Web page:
December 8, 2022
U.S. Surgeon General Dr. Vivek Murthy – featuring Dr. Allison Arwady, Dr. Colleen Cicchetti and Senator Mike Simmons – Dr. Vivek Murthy joins Chicago youth, clinicians, and local leaders to dive into the state of youth mental health, innovative approaches to supporting wellness and the importance of eliminating stigma.
Dr. Vivek Murthy
Dr. Vivek H. Murthy was confirmed by the U.S. Senate in March 2021 to serve as the Surgeon General of the United States. He previously served as the 19th Surgeon General under President Obama. As the Nation’s Doctor, the Surgeon General’s mission is to help lay the foundation for a healthier country, relying on the best scientific information available to provide clear, consistent, and equitable guidance and resources for the public. As the Vice Admiral of the U.S. Public Health Service Commissioned Corps, Dr. Murthy also commands a uniformed service of over 6,000 dedicated public health officers, serving the most underserved and vulnerable populations. The first Surgeon General of Indian descent, Dr. Murthy was raised in Miami and is a graduate of Harvard, the Yale School of Medicine, and the Yale School of Management. He also recently launched a new podcast, House Calls with Dr. Vivek Murthy, designed around how conversations have the power to be healing. A renowned physician, research scientist, entrepreneur, and author, he lives in Washington, DC with his wife, Dr. Alice Chen, and their two children.
Dr. Allison Arwady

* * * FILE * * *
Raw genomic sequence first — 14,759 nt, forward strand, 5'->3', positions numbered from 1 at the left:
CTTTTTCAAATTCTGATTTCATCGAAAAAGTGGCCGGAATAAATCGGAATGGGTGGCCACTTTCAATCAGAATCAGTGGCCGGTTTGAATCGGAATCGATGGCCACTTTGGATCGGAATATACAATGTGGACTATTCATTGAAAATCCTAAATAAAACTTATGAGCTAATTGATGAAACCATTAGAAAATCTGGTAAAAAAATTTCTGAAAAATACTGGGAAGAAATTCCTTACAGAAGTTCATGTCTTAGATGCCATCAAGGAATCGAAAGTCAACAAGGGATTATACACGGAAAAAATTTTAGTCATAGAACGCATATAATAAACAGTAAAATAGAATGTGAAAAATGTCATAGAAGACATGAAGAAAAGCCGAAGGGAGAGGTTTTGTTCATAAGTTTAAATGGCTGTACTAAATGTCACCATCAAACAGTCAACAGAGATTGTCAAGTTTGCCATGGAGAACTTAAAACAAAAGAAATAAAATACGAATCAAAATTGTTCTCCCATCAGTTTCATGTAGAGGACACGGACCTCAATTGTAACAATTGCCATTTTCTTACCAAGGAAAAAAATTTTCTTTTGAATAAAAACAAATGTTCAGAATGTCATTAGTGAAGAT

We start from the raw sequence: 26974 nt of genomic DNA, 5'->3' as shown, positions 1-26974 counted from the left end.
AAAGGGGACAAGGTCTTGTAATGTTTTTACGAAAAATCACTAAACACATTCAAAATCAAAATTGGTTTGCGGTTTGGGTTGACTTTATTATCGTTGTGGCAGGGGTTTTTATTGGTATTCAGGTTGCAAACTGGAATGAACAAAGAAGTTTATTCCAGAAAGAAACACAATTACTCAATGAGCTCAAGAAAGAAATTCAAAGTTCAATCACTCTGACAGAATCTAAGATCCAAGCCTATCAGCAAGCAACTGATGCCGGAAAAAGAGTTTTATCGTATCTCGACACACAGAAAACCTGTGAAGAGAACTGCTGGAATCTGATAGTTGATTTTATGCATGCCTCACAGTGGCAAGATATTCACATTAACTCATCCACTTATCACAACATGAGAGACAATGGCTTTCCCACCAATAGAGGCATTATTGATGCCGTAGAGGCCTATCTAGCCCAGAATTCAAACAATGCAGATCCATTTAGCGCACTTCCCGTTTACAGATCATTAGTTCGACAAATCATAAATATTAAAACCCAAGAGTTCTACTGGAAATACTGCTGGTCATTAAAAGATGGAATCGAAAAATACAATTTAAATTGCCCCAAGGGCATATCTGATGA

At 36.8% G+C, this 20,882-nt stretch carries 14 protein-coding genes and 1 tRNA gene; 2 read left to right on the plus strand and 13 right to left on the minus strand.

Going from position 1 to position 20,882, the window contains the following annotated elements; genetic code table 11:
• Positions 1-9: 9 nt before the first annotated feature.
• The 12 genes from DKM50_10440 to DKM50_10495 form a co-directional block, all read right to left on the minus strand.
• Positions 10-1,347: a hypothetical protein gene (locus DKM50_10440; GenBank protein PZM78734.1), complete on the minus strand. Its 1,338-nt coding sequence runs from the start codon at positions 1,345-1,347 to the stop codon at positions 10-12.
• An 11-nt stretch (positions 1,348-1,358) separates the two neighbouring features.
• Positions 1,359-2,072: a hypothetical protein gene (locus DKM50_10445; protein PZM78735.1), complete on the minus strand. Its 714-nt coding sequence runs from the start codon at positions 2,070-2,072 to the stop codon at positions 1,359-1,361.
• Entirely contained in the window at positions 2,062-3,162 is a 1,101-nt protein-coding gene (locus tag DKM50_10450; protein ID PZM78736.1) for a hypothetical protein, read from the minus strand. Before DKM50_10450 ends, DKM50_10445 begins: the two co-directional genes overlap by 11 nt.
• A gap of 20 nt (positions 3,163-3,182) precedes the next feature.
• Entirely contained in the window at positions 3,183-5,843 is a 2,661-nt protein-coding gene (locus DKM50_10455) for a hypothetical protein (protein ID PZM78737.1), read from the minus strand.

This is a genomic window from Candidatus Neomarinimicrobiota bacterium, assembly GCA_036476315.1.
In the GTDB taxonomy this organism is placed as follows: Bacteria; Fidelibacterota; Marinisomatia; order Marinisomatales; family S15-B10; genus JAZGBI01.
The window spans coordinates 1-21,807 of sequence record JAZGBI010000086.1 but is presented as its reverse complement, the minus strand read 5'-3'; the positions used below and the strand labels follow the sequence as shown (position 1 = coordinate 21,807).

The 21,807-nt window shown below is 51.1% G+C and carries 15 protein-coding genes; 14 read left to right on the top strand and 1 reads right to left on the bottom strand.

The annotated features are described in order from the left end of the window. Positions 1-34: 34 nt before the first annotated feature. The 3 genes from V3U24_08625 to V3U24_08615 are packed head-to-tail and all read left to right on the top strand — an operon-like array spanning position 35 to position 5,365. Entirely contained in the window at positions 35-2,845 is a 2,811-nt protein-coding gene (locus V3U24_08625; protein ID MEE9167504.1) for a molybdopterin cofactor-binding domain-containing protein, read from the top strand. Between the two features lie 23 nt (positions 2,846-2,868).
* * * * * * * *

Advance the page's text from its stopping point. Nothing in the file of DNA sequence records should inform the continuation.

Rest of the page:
Dr. Allison Arwady, MD, MPH, is the Commissioner of the Chicago Department of Public Health (CDPH). Dr. Arwady started at CDPH in 2015 and served as Chief Medical Officer before being confirmed by the City Council as Commissioner in January, 2020. As Chief Medical Officer she oversaw the disease control, environmental health, emergency preparedness, and behavioral health divisions. She has worked on disease outbreaks, immunization promotion, tuberculosis response, lead poisoning prevention, substance misuse, and more. Prior to CDPH, she worked for the U.S. Centers for Disease Control and Prevention (CDC) as an Epidemic Intelligence Service officer. In that role, she focused on outbreak response, including international work on Ebola and Middle East Respiratory Syndrome. While based at the Illinois Department of Public Health, she responded to disease outbreaks across the state. She has a bachelor’s degree from Harvard University, a master’s degree in public health from Columbia University, and completed medical school and clinical training at Yale University. She is a board-certified internal medicine physician and pediatrician, and continues to see primary care patients weekly.
Dr. Colleen Cicchetti
Colleen Cicchetti, PhD, is Executive Director of the Center for Childhood Resilience (CCR), a Clinical Psychologist at Ann & Robert H. Lurie Children’s Hospital of Chicago, and an Associate Professor at Northwestern University’s Feinberg School of Medicine. She is passionate about and committed to addressing health disparities and decreasing exposure to violence and trauma for children and families through innovative, healing-centered public health strategies; and promoting equitable access to evidence-based mental health interventions through collaborative partnerships, training, and evaluation.